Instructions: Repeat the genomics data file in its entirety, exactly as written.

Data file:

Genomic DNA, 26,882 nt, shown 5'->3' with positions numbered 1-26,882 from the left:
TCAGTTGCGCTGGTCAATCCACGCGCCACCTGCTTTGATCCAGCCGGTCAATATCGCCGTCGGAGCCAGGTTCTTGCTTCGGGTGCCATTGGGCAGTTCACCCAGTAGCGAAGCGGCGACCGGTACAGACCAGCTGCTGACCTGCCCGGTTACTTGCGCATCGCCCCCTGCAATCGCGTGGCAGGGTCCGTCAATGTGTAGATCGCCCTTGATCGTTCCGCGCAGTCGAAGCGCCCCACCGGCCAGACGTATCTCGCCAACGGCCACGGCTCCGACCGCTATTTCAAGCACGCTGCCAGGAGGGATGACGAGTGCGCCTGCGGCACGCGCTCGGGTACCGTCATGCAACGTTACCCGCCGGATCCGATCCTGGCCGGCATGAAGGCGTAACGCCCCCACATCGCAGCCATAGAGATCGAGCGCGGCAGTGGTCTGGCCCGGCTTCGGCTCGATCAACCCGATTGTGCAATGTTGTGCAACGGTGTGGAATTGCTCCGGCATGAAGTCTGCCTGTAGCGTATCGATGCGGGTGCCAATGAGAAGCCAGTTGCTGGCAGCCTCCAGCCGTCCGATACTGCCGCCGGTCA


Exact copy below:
Genomic DNA, 26,882 nt, shown 5'->3' with positions numbered 1-26,882 from the left:
TCAGTTGCGCTGGTCAATCCACGCGCCACCTGCTTTGATCCAGCCGGTCAATATCGCCGTCGGAGCCAGGTTCTTGCTTCGGGTGCCATTGGGCAGTTCACCCAGTAGCGAAGCGGCGACCGGTACAGACCAGCTGCTGACCTGCCCGGTTACTTGCGCATCGCCCCCTGCAATCGCGTGGCAGGGTCCGTCAATGTGTAGATCGCCCTTGATCGTTCCGCGCAGTCGAAGCGCCCCACCGGCCAGACGTATCTCGCCAACGGCCACGGCTCCGACCGCTATTTCAAGCACGCTGCCAGGAGGGATGACGAGTGCGCCTGCGGCACGCGCTCGGGTACCGTCATGCAACGTTACCCGCCGGATCCGATCCTGGCCGGCATGAAGGCGTAACGCCCCCACATCGCAGCCATAGAGATCGAGCGCGGCAGTGGTCTGGCCCGGCTTCGGCTCGATCAACCCGATTGTGCAATGTTGTGCAACGGTGTGGAATTGCTCCGGCATGAAGTCTGCCTGTAGCGTATCGATGCGGGTGCCAATGAGAAGCCAGTTGCTGGCAGCCTCCAGCCGTCCGATACTGCCGCCGGTCA